Now into Switzerland…

From this point, you can consider yourself officially inside the Swiss border. Walking past La Peula, with its barns and summer pastures, the clear and distinctive rattle of cow bells will greet you. The hillside is dotted here and there by small wooden chalets, the red Swiss flags on their fronts standing out among all the green, as the path takes you into the town of La Fouty, hidden under the frozen waterfall of the Glacier de l’A Neuve. You will be craving for an overnight stay, and La Fouty, with its outstanding views, is the perfect option.

Wandering closely to the flowing waters of the Drance de Ferret river, with pink blossoming flowers framing its banks, the path roams along the peaceful Swiss Val de Ferret. It then zig-zags among all the wooden chalets standing at Praz de Fort, and the simple, but picturesque farm buildings of Les Ariaches, before finally going up to Champex, not before leading you through forests filled with wild mushrooms.

This is a popular and comfortable base for walkers, adorned with a modern sculpture of geese that will strike your curiosity and attention, and surrounded by both a curved lake and verdant pine trees.

The climbing never stops; get through ravined woods and across three river beds, and finally arrive at the barns of Bovine, with spectacular views down the Vallée du Rhône and, far-off in the horizon, the Bernese Oberland mountains. Enjoy a tempting blueberry tart, locally called tarte aux myrtilles, at the 1526-meter Col de la Forclaz, before taking a relaxed path down to the small village of Trient, set huddled around its only church.

The rollercoaster-like route now takes you upwards again, steadily leading you to the Col de Balme, where you get back inside the French border, with the majestic Vallée de Chamonix showing its U-shaped form ahead, separating the Aiguilles Rouges from Mont Blanc, the path along the Grand Balcon gets out of Argentière, and from there it grants you unique views to the mind-blowing Argentière glacier, scattered with gigantic rifts.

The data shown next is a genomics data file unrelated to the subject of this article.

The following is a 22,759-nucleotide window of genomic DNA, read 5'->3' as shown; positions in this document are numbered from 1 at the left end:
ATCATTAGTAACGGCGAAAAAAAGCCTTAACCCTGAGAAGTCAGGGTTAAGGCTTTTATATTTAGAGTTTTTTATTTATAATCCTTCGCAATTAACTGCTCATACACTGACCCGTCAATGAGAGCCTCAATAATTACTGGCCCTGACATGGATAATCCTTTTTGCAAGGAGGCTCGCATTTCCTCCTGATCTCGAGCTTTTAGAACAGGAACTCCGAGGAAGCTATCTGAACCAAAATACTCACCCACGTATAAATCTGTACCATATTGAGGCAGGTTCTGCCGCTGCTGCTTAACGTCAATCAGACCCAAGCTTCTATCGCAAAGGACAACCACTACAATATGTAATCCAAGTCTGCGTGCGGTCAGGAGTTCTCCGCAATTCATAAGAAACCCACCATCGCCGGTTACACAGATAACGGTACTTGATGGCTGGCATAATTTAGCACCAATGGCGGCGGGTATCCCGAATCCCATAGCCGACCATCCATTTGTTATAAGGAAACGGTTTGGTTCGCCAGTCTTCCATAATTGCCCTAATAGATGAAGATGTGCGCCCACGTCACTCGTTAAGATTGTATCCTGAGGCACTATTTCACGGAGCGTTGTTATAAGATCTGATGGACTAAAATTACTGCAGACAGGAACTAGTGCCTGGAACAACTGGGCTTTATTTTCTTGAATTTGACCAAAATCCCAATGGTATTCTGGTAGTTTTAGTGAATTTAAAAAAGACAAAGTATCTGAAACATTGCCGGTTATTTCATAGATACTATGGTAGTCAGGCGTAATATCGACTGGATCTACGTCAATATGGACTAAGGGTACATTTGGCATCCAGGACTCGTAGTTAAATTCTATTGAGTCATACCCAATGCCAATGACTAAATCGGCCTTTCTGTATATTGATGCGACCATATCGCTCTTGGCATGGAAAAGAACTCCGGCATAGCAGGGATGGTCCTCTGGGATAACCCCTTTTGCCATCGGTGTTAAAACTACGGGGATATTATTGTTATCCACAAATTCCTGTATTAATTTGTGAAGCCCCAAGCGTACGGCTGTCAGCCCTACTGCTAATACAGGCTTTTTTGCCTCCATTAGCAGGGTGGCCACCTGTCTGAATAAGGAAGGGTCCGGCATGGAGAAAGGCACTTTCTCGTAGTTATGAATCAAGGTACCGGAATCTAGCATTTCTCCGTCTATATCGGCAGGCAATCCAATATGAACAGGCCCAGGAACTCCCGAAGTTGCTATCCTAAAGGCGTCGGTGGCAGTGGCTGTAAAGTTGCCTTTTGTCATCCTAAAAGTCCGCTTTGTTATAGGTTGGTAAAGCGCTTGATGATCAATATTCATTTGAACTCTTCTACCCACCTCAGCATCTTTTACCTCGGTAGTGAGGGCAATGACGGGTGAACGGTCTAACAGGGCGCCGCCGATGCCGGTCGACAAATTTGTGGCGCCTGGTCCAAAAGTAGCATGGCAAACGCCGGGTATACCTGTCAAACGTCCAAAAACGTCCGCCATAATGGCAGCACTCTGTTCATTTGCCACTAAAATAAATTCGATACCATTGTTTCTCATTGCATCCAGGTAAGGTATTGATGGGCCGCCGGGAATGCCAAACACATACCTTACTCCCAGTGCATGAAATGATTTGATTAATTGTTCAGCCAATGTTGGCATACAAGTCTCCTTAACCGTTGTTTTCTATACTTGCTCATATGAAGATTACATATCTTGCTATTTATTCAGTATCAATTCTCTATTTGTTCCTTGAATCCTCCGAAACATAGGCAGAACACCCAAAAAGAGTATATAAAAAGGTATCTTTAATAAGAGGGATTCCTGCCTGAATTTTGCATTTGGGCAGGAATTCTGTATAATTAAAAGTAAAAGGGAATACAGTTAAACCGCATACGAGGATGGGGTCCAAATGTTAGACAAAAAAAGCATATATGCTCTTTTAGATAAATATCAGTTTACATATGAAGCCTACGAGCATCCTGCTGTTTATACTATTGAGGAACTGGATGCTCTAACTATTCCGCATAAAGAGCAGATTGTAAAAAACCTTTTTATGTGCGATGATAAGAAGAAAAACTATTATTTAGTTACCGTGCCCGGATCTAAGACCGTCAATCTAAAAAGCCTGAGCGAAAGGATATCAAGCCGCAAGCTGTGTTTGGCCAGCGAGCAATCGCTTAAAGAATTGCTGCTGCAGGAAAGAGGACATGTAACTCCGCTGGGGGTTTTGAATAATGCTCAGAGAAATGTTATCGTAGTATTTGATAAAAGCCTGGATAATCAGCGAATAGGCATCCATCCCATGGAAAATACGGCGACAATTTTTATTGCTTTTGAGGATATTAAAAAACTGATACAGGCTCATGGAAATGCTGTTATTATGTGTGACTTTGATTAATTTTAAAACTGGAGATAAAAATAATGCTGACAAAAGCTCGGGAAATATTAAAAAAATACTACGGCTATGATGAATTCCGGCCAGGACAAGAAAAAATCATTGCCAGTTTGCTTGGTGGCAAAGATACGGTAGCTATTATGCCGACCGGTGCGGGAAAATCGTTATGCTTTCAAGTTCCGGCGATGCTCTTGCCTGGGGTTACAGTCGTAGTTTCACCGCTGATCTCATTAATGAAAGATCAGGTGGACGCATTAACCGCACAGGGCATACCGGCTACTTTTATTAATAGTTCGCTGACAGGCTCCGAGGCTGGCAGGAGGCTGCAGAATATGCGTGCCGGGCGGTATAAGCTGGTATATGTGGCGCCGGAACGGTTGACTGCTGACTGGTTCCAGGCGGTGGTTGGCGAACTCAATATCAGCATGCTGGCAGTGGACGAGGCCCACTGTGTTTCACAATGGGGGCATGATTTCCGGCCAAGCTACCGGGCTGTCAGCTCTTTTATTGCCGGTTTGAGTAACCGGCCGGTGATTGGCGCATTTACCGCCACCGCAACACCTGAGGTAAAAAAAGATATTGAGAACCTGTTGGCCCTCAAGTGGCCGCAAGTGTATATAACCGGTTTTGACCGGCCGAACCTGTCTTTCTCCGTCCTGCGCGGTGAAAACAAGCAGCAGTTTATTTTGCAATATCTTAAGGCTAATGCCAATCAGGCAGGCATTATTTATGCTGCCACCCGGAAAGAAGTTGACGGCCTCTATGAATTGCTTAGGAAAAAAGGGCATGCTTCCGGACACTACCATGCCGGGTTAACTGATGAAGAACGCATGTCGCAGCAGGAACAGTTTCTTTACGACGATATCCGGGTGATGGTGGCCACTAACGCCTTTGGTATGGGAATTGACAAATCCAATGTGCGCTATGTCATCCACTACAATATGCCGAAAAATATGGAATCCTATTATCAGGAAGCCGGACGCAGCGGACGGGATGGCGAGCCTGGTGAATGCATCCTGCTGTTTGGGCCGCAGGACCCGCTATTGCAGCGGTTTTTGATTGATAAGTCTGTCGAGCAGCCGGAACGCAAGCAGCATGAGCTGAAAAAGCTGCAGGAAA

At this point, you’re getting closer to the end of you magnificent two-week walking trip, with the noisy town of Chamonix standing at the heart of the valley, the Alpine capital of mountaineering. You will surely encounter many friendly climbers like freckles on the snow, some drinking coffee to warm themselves after the severe climbing, with the everlasting Mont Blanc always watching over everyone. If you fancy getting up close to the mountain, take the Aiguille du Mini cable car to a platform at 3842 meters, and see the snowbound summit from a totally different point of view.

The best side of the Mont Blanc

The final section of the route, especially from Le Brevant, offers the best views of Mont Blanc, then the path goes back down across deep woods and turns back to Les Houches, marking the end of your European oval tour. Congratulations, you have just completed the 170-km Tour du Mont Blanc!

June to September are the most popular months to embark on the Tour du Mont Blanc, as the snow melts, and most cable cars and huts are open to the public. There is no definite way to walk the route, and accommodation can range from camps, mountain refuges, and hotels. Sherpa Expeditions offers a two-week escorted tour, with hotel accommodation included. Lastly, bags are transported daily, so make sure to only carry a light daypack.